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Spray Paint Guides

How to Choose the Appropriate Spray Paint for Your Car

You may have been driving your car for a few years now, so you're wondering what to do to make it look brand new. A practical and convenient answer would be to paint it with a brand new hue. Aside from upgrading the look of your car, a spray paint can also provide added protection for your metal car frame. It helps repel water, salt, and other naturally occurring contaminants. To get the best spray paint for your vehicle, you can consider the following criteria:

Type of vehicle paint

A wide range of paints can be found in the market. All you have to do is compare and contrast each of them to know which specific type of paint works best for your car.

  • Lacquer - Acrylic lacquer can be considered as one of oldest types of car paints. Popular during the 1920s up to the 1960s, this type of paint is also illegal to use on your car in some parts of the world. If you're an inexperienced DIYer, then a lacquer paint may be best for you. This is due to the fact that it's easy to use, and it creates a sleek, high-shine coat. However, one disadvantage of using lacquer is that it easily gets chipped and doesn't last that long.
  • Enamel - This type of paint is more commonly used in professional auto body shops. Compared to lacquer, enamel paints last for a very long time. They're usually applied in two steps, with a base coating and a clear top coating. You can also use it in spray paint guns to make the painting task faster and easier.
  • Urethane - Considered as one of the newer ways to paint your car, acrylic urethane paints give you the leeway to enjoy the combined benefits of the hard plane of the enamel paint and the even application of the lacquer paint. This type of paint is toxic, and must be handled with utmost care during the painting process. Discard unused urethane paints to avoid casualties.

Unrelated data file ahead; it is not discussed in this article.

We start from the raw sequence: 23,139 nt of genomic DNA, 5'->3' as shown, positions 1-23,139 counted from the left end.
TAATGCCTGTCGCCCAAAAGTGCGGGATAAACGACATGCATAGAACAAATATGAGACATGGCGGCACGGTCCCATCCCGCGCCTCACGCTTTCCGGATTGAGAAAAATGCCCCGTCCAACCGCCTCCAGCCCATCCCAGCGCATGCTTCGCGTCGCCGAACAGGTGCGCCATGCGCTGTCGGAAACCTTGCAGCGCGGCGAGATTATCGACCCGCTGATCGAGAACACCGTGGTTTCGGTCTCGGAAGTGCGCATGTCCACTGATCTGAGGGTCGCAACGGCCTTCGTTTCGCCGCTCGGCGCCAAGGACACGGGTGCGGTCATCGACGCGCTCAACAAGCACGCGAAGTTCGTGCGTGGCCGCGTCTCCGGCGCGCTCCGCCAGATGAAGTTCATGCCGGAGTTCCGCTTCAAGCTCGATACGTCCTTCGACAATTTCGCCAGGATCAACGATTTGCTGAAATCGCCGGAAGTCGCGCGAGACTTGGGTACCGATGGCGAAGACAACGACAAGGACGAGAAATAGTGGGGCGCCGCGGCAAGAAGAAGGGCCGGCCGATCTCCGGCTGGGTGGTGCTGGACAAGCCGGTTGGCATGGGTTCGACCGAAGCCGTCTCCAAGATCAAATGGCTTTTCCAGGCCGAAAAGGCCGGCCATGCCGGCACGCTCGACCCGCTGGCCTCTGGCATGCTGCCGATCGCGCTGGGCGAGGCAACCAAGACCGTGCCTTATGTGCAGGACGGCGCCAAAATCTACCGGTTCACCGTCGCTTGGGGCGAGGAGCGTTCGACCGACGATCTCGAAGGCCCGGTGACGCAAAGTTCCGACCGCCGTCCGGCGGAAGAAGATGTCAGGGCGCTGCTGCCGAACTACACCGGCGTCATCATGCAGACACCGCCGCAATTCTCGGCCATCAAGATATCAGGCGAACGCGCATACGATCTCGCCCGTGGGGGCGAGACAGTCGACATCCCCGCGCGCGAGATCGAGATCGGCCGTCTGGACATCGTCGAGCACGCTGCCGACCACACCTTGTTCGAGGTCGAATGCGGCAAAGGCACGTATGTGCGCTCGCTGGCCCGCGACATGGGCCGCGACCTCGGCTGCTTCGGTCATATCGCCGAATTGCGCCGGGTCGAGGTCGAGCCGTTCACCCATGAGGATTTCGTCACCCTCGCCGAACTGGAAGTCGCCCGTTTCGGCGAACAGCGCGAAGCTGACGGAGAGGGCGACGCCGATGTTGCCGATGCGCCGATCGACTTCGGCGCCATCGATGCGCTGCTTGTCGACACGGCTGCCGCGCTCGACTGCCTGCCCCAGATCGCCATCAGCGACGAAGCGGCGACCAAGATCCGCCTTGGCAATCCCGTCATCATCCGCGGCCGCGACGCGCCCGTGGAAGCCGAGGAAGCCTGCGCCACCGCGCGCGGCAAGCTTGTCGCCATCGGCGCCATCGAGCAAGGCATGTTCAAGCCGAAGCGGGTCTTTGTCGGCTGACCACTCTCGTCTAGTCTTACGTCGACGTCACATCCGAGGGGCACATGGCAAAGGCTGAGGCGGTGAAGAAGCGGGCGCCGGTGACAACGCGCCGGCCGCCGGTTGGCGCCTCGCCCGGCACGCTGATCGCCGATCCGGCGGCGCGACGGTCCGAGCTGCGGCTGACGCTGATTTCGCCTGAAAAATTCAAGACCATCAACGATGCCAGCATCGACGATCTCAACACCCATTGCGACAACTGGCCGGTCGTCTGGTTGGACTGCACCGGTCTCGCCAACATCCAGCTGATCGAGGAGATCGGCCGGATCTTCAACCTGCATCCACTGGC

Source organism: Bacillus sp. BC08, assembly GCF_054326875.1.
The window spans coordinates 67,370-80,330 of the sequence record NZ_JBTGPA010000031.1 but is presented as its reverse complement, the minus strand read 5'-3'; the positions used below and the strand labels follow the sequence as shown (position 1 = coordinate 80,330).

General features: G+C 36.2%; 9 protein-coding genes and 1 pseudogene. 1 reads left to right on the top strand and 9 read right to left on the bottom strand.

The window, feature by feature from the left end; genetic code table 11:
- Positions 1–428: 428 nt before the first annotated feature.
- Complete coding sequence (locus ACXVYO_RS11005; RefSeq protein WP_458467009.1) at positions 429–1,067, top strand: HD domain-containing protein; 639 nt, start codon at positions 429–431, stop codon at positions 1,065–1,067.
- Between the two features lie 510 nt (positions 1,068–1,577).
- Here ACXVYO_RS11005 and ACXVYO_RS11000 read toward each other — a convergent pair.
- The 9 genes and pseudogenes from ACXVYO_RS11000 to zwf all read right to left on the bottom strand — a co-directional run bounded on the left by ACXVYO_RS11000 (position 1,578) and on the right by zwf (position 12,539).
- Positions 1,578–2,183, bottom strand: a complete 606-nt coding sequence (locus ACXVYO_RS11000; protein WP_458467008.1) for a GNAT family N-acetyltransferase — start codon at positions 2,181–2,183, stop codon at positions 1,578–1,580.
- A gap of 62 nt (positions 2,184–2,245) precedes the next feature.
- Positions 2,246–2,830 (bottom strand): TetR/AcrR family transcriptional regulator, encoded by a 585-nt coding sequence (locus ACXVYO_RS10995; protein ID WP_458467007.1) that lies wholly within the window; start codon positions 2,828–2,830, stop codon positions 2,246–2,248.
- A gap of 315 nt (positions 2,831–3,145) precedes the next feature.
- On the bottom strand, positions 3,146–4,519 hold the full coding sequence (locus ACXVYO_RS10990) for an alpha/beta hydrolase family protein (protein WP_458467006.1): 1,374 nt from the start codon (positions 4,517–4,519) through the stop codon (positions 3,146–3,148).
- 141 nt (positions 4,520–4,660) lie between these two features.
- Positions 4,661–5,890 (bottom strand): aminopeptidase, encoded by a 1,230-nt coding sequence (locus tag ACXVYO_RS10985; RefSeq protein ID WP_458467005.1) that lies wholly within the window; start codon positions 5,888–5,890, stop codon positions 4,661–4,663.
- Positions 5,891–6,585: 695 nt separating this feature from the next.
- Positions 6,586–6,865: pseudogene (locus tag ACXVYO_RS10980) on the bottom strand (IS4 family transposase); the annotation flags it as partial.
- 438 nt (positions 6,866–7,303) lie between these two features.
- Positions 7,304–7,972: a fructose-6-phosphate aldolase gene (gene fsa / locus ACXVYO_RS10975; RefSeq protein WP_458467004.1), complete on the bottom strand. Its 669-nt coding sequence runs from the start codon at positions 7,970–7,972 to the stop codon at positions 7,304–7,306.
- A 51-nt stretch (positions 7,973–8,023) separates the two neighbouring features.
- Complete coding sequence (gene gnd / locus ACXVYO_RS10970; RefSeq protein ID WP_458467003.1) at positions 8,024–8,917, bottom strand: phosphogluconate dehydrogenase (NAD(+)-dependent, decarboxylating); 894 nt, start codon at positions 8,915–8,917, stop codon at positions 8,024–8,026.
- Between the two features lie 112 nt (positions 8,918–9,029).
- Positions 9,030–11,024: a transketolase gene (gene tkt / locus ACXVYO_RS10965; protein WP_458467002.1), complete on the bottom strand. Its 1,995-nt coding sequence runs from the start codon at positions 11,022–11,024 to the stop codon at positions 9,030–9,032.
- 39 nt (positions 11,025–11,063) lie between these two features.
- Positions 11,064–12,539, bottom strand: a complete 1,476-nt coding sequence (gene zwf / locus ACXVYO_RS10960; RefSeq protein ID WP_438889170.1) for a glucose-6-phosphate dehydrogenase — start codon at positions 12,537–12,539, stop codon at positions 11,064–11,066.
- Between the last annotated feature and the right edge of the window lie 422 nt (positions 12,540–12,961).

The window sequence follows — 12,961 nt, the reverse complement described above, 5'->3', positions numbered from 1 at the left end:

• Water-based - Compared to the previous paint types, water-based paints are environment-friendly. It uses water in lieu of harmful solvents to suspend the color pigments, and bring them onto the vehicle's surface. It's famous in car detailing, though it can also be used to paint the vehicle's body.

Two-parts or single-stage paint

Once you have selected the type of paint that you want, the next thing you need to consider is the application process. You can choose either a two-parts or a single-stage paint.

  • One-part paint: Also known as 1K or 2K, this type of application means that you can simply spray one or single part products in an instant. However, you may have to use a solvent, such as thinner, to allow it to go through the spray gun correctly.
  • Two-part paint: This type of paint needs activators in order to establish a bond between the paint and the car's surface. Since it doesn't have activators in its composition, it can have a longer shelf life compared to the one-part paint.
  • Single-stage paint: If the basecoat paint dries to a semigloss or matte finish, the single-stage paint gives you a glossy finish despite not having a clearcoat.

Helpful Automotive Resources

Revive the Luster of Your Car’s Paint
May 25, 2019
Revive the Luster of Your Car’s PaintMemorial Day weekend comes every year with a myriad of offers from car dealerships nationwide. But if you’re still in the middle of your lease or can’t get yourself in a new car just yet, you can still pull up to a Memorial  Day weekend barbecue in a car that
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